60. Sex and the Married Detective
What’s interesting is it just occurred to me that, despite being IMHO the worst Columbos ever made, in their original airings most of these episodes generated stronger ratings than the episodes they followed and preceded.
That must be very satisfying indeed, David, a great reward for a job well done.
I’ve now finished David’s book. It’s a fascinating account. As the title suggests, it’s focus primarily is on the clashes that affected the production of Columbo episodes, virtually from the beginning. But there is plenty here about my favorite subject: the evolution of the episodes’ stories and scripts — for better or for worse — including the many stories that never made it to the screen, often for reasons unrelated to their quality. David has piqued my curiosity even more than before. I’d love to read the original scripts of “The Last Salute to the Commodore” and “Murder with Too Many Notes” to see what those episodes might have been like without Patrick McGoohan’s radical rewriting. The same with Peter S. Fischer’s original “Strange Bedfellows,” rewritten by Falk and the episode’s director. I’d love to read “Shooting Script” (not made because Falk considered the villain too charismatic) and “Hear No Evil” (nixed over a casting dispute). And what about Fischer’s first spec script, which so impressed Falk but went nowhere?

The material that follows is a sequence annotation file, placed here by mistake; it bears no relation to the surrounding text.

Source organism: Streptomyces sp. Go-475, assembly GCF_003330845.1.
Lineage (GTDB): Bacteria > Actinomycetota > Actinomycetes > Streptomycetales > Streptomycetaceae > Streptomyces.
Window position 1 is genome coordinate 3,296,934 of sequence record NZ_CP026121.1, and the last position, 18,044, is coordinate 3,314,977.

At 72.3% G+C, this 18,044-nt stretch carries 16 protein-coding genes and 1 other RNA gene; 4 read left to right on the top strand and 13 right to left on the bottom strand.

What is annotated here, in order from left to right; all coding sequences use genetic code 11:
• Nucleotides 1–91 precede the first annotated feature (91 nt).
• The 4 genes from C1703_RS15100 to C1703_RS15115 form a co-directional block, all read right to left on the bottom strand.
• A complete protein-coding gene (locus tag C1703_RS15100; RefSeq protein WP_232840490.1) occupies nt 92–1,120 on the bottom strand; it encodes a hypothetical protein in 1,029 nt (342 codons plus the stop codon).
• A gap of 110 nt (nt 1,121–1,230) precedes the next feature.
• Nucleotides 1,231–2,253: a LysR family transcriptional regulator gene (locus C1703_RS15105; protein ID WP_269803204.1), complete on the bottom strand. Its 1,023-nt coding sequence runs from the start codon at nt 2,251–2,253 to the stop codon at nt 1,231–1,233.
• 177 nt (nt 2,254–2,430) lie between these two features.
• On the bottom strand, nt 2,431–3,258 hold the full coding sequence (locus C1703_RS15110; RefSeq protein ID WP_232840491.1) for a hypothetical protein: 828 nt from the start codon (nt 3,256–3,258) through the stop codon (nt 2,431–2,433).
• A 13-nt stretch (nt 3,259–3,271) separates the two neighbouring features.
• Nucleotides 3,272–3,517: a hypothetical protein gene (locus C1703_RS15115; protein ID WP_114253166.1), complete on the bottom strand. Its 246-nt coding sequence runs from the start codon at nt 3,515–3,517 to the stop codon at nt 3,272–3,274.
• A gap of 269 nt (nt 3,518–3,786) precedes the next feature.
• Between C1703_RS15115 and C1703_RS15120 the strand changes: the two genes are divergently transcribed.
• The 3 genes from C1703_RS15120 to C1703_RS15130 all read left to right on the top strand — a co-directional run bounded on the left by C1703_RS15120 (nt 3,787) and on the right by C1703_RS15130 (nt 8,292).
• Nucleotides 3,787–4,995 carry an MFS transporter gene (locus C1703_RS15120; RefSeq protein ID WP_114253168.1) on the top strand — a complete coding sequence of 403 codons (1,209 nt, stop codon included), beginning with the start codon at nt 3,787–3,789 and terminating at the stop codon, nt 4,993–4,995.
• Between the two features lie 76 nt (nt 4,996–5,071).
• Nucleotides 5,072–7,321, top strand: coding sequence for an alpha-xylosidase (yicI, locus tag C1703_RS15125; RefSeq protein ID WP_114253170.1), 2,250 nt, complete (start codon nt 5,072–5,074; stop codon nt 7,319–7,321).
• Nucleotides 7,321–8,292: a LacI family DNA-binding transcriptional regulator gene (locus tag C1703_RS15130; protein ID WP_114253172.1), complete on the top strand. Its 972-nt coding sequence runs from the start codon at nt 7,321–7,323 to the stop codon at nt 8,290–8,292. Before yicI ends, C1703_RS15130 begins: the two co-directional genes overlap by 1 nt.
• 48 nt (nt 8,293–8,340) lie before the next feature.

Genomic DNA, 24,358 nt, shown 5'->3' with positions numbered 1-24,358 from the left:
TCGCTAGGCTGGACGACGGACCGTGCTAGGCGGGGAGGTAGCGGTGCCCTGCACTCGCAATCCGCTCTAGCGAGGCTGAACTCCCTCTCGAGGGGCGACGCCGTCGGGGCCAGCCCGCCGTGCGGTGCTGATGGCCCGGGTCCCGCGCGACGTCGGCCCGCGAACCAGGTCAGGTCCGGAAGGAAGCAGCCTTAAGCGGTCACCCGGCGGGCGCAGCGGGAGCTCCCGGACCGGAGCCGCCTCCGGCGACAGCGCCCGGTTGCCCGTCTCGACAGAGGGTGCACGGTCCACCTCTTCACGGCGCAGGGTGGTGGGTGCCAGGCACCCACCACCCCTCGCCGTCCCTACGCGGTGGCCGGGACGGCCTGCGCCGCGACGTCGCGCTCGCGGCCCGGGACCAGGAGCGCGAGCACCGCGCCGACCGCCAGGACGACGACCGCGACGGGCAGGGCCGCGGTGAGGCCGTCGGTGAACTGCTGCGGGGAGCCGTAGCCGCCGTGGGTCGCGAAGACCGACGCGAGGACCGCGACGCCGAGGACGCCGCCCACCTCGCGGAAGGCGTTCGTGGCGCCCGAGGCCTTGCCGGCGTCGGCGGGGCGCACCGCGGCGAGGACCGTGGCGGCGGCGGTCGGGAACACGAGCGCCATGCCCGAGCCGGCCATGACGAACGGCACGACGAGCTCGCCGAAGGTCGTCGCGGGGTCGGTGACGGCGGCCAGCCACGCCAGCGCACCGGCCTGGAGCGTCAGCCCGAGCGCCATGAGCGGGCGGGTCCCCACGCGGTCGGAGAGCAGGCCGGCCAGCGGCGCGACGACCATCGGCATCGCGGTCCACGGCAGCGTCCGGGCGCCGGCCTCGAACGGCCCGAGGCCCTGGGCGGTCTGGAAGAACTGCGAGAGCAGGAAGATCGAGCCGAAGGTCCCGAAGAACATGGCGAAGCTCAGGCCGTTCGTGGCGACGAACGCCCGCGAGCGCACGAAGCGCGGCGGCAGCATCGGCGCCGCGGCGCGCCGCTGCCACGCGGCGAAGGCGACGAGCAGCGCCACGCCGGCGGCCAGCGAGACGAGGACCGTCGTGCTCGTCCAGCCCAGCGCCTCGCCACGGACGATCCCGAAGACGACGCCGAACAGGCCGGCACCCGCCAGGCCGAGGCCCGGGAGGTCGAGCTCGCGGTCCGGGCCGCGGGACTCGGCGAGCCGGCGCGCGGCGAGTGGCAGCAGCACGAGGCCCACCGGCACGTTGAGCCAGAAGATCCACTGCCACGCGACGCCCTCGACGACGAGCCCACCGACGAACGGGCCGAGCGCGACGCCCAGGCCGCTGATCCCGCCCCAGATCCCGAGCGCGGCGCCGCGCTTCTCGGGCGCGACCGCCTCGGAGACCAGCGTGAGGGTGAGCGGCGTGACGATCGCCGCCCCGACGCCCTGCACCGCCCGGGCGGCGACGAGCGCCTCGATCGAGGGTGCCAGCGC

I was also intrigued by William Link’s analysis of the show’s lackluster first season on ABC: how Richard Alan Simmons’ emphasis on making the villains more fully formed, while paying less attention to the crime and its solution, upset the delicate balance that had made the formula so successful. Link was absolutely right. Those initial ABC episodes were all about the villain; the mystery — the perfect crime, the clues, the gotcha — took a back seat.